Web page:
The Bush-era tax cuts accounted for only 16 percent of the swing from a projected budget surplus of $5.6 trillion to an actual deficit of $6.1 trillion from 2001 to 2011, according to Sen. Rob Portman, R-Ohio.
And as only one-fourth of the tax decreases went to “upper-income” earners, they accounted for only 4 percent of the shift, the former White House budget director under George W. Bush said in a statement Thursday. He didn’t specify what constitutes “upper-income.” Portman’s numbers came from an analysis of Congressional Budget Office (CBO) data.
The 4 percent total is actually too high he said. That’s because the CBO doesn’t take into account any of the positive impact of tax cuts on investment, savings, and economic growth.
In any case, the CBO statistics put the lie to President Barack Obama’s claim that we need to raise taxes on those with an annual income of at least $250,000, said Portman, who is reportedly on Mitt Romney’s short list for a running mate.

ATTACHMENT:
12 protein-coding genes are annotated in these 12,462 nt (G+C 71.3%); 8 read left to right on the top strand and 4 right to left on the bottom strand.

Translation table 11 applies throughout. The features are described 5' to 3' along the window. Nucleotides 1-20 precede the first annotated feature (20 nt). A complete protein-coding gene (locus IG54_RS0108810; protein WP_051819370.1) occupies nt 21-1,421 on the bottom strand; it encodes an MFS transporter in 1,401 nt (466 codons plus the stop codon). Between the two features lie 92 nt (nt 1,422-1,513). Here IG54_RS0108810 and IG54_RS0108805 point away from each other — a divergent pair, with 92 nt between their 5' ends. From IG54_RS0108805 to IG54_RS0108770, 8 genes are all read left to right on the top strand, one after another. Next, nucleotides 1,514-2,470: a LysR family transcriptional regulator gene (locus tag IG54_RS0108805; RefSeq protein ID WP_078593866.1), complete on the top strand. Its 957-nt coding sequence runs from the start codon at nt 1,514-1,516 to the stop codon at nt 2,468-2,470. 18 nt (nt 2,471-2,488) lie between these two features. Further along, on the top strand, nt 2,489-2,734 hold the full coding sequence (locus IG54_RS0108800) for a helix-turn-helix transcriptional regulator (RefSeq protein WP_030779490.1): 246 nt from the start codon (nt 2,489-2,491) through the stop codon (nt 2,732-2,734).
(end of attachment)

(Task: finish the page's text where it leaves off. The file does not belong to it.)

“While President Obama calls for higher taxes on jobs creators, two new [CBO] reports undercut his class warfare argument and the basis for calls for higher taxes,” Portman said.
“While I doubt these new studies will cause President Obama to change his tune, because too often, with this president, politics trumps good policy, yet another of his straw men has fallen flat.”
The CBO data show that new spending and net interest were three times more responsible for the swing to deficits than the tax cuts – and 12 times more responsible than the upper-income portion of the tax decreases.
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